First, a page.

New Spots Find Fit With Gold’s Gym, Franchisees

A year after a campaign starring caustic comic Lewis Black was rejected by Gold’s Gym franchisees, leading to an agency shift, the fitness chain is set to launch its first TV work since 1999 with five spots from Colby & Partners that continue efforts to update and unify its image.

“We asked Colby to give us work that was both aspirational and inspirational, with an emotional tone,” said Derek Barton, svp of marketing at Venice, Calif.-based Gold’s. At the same time, Gold’s sought a straightforward approach that would “use our members and show what’s inside the gym,” said Barton.

The 670-unit chain, once associated with Muscle Beach mesomorphs, has been sculpting a less-intimidating image as a gym for both sexes that offers group activities and modern machines [Adweek, June 9, 2003].

The spots from the Santa Monica, Calif., Dentsu shop feature gold, animated title graphics that stretch, bulge, ricochet around the screen, rise and fall like weights being lifted, and drip like sweat. Three commercials use a techno-pop soundtrack, while two use a cinema-verité-like format with natural sound.

Against a montage of exercisers, copy in one ad reads, “No other place takes all you’ve got … and gives back more.” A spot called “Real Facts” showcases whimsical statistics, with one claiming that Gold’s Gym members “lose 44,000 pounds of body fat a day.” Another spot suggests motivations for joining. (“Member since: She asked for my friend’s number.”)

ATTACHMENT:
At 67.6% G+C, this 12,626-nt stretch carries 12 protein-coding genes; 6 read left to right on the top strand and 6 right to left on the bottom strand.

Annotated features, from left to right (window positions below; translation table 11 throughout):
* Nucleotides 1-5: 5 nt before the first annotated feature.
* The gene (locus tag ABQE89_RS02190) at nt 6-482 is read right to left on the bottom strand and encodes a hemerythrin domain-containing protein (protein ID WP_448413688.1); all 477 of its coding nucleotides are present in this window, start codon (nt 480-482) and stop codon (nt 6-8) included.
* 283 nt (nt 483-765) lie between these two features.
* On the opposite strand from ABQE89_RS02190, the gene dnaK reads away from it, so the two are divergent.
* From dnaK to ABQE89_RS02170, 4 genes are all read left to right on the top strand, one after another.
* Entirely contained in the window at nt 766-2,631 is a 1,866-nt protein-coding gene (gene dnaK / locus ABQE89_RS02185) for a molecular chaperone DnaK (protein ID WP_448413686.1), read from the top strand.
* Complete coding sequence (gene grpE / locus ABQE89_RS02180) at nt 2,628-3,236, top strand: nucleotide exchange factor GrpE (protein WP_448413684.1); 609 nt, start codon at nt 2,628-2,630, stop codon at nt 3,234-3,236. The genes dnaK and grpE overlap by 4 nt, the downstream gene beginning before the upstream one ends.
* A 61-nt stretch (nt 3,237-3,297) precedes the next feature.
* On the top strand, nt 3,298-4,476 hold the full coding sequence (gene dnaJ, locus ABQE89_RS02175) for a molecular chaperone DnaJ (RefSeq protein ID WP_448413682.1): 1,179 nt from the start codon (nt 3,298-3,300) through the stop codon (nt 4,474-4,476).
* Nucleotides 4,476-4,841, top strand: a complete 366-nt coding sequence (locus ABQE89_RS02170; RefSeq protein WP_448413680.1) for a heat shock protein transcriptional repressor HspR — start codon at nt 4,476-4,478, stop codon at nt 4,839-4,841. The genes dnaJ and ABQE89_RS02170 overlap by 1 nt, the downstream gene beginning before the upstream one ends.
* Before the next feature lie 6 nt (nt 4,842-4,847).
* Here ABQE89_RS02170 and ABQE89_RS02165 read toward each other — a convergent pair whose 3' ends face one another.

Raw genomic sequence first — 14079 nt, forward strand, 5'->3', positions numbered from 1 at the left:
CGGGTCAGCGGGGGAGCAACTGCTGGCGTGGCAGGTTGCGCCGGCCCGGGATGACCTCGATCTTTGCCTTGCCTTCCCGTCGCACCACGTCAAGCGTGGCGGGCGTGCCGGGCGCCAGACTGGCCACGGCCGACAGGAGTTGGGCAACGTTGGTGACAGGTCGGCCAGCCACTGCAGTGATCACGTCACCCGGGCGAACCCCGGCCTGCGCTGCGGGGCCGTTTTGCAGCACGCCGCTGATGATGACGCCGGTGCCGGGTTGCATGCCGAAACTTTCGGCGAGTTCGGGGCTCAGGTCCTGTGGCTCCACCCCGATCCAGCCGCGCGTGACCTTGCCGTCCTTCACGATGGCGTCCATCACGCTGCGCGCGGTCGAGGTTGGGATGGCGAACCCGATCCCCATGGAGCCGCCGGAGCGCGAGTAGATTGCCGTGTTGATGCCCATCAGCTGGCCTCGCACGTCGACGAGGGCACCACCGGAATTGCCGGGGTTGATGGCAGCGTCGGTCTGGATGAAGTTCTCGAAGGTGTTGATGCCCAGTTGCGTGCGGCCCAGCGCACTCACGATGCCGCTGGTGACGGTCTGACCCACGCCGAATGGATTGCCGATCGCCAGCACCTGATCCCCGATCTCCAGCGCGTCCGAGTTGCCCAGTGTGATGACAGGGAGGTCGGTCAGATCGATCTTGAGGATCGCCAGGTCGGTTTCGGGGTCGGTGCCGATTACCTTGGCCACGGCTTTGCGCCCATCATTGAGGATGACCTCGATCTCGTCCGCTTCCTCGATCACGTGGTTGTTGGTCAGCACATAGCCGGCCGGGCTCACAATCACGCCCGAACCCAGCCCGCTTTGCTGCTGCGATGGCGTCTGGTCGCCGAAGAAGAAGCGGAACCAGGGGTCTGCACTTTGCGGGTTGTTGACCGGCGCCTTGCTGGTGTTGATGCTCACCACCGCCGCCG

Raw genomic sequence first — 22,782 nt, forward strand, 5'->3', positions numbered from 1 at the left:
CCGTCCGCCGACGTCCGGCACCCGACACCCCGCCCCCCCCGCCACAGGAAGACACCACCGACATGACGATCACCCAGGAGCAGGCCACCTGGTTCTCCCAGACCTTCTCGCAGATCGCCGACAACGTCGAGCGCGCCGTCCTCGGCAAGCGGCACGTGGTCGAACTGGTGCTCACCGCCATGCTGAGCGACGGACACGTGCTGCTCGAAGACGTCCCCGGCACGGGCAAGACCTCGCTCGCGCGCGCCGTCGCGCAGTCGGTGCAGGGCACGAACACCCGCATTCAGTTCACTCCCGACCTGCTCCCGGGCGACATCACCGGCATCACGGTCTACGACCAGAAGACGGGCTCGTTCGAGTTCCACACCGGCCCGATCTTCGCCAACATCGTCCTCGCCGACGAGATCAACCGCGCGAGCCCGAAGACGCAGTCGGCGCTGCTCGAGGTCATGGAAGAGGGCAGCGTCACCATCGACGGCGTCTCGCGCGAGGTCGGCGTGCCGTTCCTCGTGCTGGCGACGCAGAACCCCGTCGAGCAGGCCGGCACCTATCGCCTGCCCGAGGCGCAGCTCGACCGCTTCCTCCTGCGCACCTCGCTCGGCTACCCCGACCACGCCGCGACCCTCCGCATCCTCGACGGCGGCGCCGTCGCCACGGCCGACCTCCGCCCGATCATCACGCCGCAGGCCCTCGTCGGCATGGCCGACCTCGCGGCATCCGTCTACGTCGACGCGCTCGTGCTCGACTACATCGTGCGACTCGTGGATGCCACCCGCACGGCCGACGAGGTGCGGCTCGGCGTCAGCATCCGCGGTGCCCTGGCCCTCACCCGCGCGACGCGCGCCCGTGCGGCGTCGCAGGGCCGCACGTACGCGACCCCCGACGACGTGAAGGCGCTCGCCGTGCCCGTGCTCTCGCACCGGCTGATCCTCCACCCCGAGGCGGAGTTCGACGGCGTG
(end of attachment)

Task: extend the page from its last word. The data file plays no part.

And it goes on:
Two other executions strike a more serious pose, with one ending with the message, “Not everyone will reach their true potential … just those who seek it.” Another tells the story of a woman who stayed fit despite a dire medical prognosis. The spots use a tagline that Barton devised years ago: “It all starts here.”

Spending is up to franchisees, who, according to Barton and Colby executives, applauded the spots “during and after” screenings. Gold’s corporate hopes to get franchisees to more than double the $244 per month they pony up to the national ad pool.

Gold’s spent about $2 million on advertising last year, according to Nielsen Monitor-Plus—far less than category leader Bally Total Fitness, which spent about $65 million. Recent ads were produced regionally by franchisee groups, which have spent up to $25 million per year, Barton said. That has led to creative chaos and brand erosion for a chain covering 43 states and 25 countries.

An attempt to sell a national campaign last year went nowhere. Henderson Advertising in Greenville, S.C., which won the account in June 2003, presented work featuring comedian and Daily Show regular Lewis Black as the “conscience” of slugabeds and procrastinators.

“It was polarizing, as many great campaigns are,” said Dan Moore, Henderson account director. “There was division among the franchisees, the marketing department and the owners. They either loved it or hated it.”

The negative voices prevailed. Henderson was out by November, when Colby took over.

“Bally and 24-Hour Fitness are more about meeting people and looking sexy,” said Rick Colby, the shop’s president and executive creative director. “Underlying everything here is that Gold’s represents serious fitness. We’re not trying to get away from the image of bodybuilding and Arnold [Schwarzenegger], but building on it.”